Job growth is trending higher even as some industries experience significant layoffs. this is the reason

Washington (AFP) – Great demand Job growth in the past few months This coincided with high-profile layoff announcements by a number of large companies.

So, how do they both happen at the same time? It is not as contradictory as it may seem. Recent job cuts have been concentrated mainly in a few sectors: technology, finance and media.

Relative to the US workforce of 160 million people, layoffs so far have been minimal compared to continued strong hiring – a monthly average of 248,000 jobs added over the past six months. The unemployment rate remains at just 3.7%, barely above a 50-year low.

It turns out that many of the companies now cutting jobs have done so Over-hiring during the pandemic, when they thought that the trends that were emerging at the time – especially the boom in online shopping – would continue apace. As the economy returned to normal, many of these companies discovered that they no longer needed as many employees and responded by laying off workers.

In January, US companies and other employers added 353,000 jobs – the largest monthly increase in one year. The government also revised its estimate for job gains in November and December by 126,000 jobs. The data provided compelling evidence that most companies, large and small, are confident enough in the economy to continue hiring.

Many of the companies that have announced layoffs are among the most well-known household names: Google, Amazon, eBay, UPSSpotify and Meta, the parent company of Facebook. Not that they were the only ones. Challenger, Gray & Christmas, a leading outsourcing firm, reported this week that companies announced 82,000 layoffs in January, the second-highest number of January layoffs since 2009.

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Here are some reasons why these seemingly disparate trends coincide:

Job gains and job cuts occur across industries

In most industries, companies have continued to add workers over the past three months. For example, manufacturers added 56,000 products in November, December and January combined. Restaurants, hotels and entertainment companies gained nearly 60,000 during that period. Health care providers — hospitals, doctors' offices and dentists — added a whopping 300,000.

And it's not all low-paying jobs, either: The sector the government calls professional and business services – a sprawling category that includes accountants, engineers, lawyers and their support staff – has 120,000 more jobs than it did in October. Federal, state and local governments, which regained pre-pandemic employment levels in September, added nearly 120,000 jobs during that period.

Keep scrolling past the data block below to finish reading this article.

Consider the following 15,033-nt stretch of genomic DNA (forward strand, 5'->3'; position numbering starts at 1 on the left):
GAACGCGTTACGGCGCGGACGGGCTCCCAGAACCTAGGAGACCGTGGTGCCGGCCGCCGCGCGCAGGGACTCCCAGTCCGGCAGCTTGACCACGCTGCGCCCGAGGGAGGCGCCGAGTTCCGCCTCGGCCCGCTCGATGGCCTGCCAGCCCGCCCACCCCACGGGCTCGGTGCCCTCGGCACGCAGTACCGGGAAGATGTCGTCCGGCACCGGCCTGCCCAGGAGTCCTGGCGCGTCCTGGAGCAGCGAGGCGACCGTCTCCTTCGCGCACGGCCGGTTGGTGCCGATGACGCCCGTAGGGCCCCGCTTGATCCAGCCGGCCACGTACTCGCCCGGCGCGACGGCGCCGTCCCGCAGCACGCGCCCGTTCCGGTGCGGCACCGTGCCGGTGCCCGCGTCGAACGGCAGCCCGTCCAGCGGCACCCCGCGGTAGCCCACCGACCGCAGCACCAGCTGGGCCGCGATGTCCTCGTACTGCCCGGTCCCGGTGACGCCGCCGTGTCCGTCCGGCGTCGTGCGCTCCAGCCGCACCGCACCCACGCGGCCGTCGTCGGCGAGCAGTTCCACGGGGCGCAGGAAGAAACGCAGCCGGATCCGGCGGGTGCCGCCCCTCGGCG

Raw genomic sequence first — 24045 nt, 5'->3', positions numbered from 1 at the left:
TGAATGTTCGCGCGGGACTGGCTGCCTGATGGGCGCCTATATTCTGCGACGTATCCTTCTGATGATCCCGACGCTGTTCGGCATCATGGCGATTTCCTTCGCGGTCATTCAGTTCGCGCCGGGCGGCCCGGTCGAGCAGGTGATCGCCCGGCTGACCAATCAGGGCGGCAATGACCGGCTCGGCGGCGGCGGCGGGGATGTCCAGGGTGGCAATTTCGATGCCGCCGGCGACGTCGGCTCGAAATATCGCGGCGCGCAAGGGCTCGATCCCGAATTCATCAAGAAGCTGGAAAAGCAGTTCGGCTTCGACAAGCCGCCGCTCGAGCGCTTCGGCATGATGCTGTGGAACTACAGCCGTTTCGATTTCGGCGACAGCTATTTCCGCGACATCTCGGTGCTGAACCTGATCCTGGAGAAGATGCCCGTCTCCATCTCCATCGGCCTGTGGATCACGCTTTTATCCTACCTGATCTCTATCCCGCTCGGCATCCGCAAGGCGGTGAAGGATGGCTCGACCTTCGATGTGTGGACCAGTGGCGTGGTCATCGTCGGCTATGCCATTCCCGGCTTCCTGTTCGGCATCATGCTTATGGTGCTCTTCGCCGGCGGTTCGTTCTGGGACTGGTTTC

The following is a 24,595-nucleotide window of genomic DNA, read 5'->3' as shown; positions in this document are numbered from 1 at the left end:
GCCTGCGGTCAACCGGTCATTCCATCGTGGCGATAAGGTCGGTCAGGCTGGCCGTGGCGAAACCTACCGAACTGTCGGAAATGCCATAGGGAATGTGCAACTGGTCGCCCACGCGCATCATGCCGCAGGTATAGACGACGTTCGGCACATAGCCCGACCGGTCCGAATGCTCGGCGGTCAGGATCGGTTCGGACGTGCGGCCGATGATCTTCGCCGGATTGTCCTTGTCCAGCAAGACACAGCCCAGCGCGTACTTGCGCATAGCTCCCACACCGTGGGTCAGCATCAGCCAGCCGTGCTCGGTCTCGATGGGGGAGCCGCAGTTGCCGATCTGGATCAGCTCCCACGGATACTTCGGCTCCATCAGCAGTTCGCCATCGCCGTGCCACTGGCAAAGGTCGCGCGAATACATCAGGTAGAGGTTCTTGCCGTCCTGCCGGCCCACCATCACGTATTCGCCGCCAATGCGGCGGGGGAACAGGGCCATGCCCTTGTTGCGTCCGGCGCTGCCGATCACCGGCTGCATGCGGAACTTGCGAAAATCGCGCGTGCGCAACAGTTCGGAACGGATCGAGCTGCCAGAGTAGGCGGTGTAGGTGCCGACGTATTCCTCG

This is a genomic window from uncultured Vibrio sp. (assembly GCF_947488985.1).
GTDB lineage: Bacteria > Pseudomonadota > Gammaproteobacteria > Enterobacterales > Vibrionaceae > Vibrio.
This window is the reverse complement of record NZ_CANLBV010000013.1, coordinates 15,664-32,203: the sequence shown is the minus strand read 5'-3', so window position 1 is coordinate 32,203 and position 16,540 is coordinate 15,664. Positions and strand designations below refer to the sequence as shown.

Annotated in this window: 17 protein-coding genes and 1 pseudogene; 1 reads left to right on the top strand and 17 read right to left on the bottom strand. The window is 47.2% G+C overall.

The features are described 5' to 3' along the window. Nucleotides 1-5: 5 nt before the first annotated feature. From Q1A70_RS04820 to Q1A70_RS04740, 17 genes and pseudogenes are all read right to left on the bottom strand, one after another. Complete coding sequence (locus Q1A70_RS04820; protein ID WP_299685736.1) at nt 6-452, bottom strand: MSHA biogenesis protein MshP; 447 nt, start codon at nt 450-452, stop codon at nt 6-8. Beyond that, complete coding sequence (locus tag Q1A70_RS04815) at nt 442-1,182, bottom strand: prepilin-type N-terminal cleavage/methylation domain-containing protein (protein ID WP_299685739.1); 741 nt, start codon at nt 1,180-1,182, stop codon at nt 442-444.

By contrast, job cuts were more focused. The Labor Department doesn't track technology jobs specifically, but Friday's jobs report pointed to signs the industry is struggling: The unemployment rate among workers in what the government calls the “information” sector, which includes media and technology workers, jumped to 5.5%. in January from 3.9% a year ago. That's nearly two percentage points above the national unemployment rate.

Laying off workers does not mean the economy is weak

Even more puzzling is why companies would cut staff if the economy was growing and consumers were continuing to spend. Last week, the government estimated that the economy expanded healthily Annual pace of 3.3% in the October-December quarter After strong growth of 4.9% in the previous quarter.

Companies tend to shed jobs for a variety of reasons, sometimes to reflect changes in their business strategy or to maintain or enhance their profit margins. Many high-tech companies that continued hiring in 2022, as the economy accelerated out of the pandemic recession, misjudged the long-term demand for their products and services.

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In its survey of job cuts, Challenger, Gray & Christmas said the main reason companies cited last month for layoffs was “restructuring.” A year ago, “economic conditions” Economists in the Renaissance Macro He noted that companies were previously more concerned about the state of the economy.

Todd MacKinnon, CEO of the software company Okta, said in a letter in which he announced that the company will eliminate about 400 jobs it entered in 2023 “with a growth plan based on the demand we saw in the previous year.”

“This has led us to over-employ the macroeconomic reality we live in today,” he wrote.

Layoffs spread out over time

High-profile job cuts typically involve several layoffs that are not implemented immediately. For example, UPS, the delivery and logistics company, announced earlier this week that it would do so 12 thousand jobs will be eliminated this year. But she said that these cuts would take place over a period of months. So they were not included in the January jobs data released Friday because the layoffs have not yet occurred.

It's a really big economy

This does not necessarily mean that government job numbers will get worse over time as UPS and other cuts are implemented. Job cuts are very sad and upsetting for the people who are experiencing them. But layoffs, even those of the magnitude at UPS, don't really move the needle in the massive US economy. Every month, approximately 5 million people leave their jobs or are laid off, Government data showsWhile more than 5 million are appointed.

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A wealth of other data confirms that the labor market is generally healthy. The number of people Seeking unemployment benefits, long viewed as a measure of layoffs, remains at a very low level. and non-governmental data, including employment tracking ADP Payroll Providershows that private sector companies continue to add workers.

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